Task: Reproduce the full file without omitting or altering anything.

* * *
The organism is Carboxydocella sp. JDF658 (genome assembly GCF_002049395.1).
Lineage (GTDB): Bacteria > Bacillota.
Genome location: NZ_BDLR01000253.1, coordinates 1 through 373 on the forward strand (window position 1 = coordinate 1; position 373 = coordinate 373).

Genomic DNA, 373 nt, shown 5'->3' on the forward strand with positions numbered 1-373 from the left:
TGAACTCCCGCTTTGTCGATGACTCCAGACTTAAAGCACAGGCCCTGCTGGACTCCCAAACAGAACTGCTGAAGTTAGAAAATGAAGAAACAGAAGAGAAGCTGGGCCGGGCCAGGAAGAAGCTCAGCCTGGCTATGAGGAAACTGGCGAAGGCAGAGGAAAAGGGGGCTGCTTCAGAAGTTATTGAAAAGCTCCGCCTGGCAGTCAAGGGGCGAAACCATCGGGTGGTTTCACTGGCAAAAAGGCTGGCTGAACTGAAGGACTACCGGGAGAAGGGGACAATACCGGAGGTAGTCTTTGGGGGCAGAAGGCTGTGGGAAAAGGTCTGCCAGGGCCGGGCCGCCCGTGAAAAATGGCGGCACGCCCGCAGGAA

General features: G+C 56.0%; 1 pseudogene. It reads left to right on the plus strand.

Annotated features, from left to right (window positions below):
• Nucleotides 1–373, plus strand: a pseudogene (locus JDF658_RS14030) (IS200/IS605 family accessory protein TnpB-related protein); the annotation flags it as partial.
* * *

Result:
The organism is Carboxydocella sp. JDF658 (genome assembly GCF_002049395.1).
Lineage (GTDB): Bacteria > Bacillota.
Genome location: NZ_BDLR01000253.1, coordinates 1 through 373 on the forward strand (window position 1 = coordinate 1; position 373 = coordinate 373).

Genomic DNA, 373 nt, shown 5'->3' on the forward strand with positions numbered 1-373 from the left:
TGAACTCCCGCTTTGTCGATGACTCCAGACTTAAAGCACAGGCCCTGCTGGACTCCCAAACAGAACTGCTGAAGTTAGAAAATGAAGAAACAGAAGAGAAGCTGGGCCGGGCCAGGAAGAAGCTCAGCCTGGCTATGAGGAAACTGGCGAAGGCAGAGGAAAAGGGGGCTGCTTCAGAAGTTATTGAAAAGCTCCGCCTGGCAGTCAAGGGGCGAAACCATCGGGTGGTTTCACTGGCAAAAAGGCTGGCTGAACTGAAGGACTACCGGGAGAAGGGGACAATACCGGAGGTAGTCTTTGGGGGCAGAAGGCTGTGGGAAAAGGTCTGCCAGGGCCGGGCCGCCCGTGAAAAATGGCGGCACGCCCGCAGGAA

General features: G+C 56.0%; 1 pseudogene. It reads left to right on the plus strand.

Annotated features, from left to right (window positions below):
• Nucleotides 1–373, plus strand: a pseudogene (locus JDF658_RS14030) (IS200/IS605 family accessory protein TnpB-related protein); the annotation flags it as partial.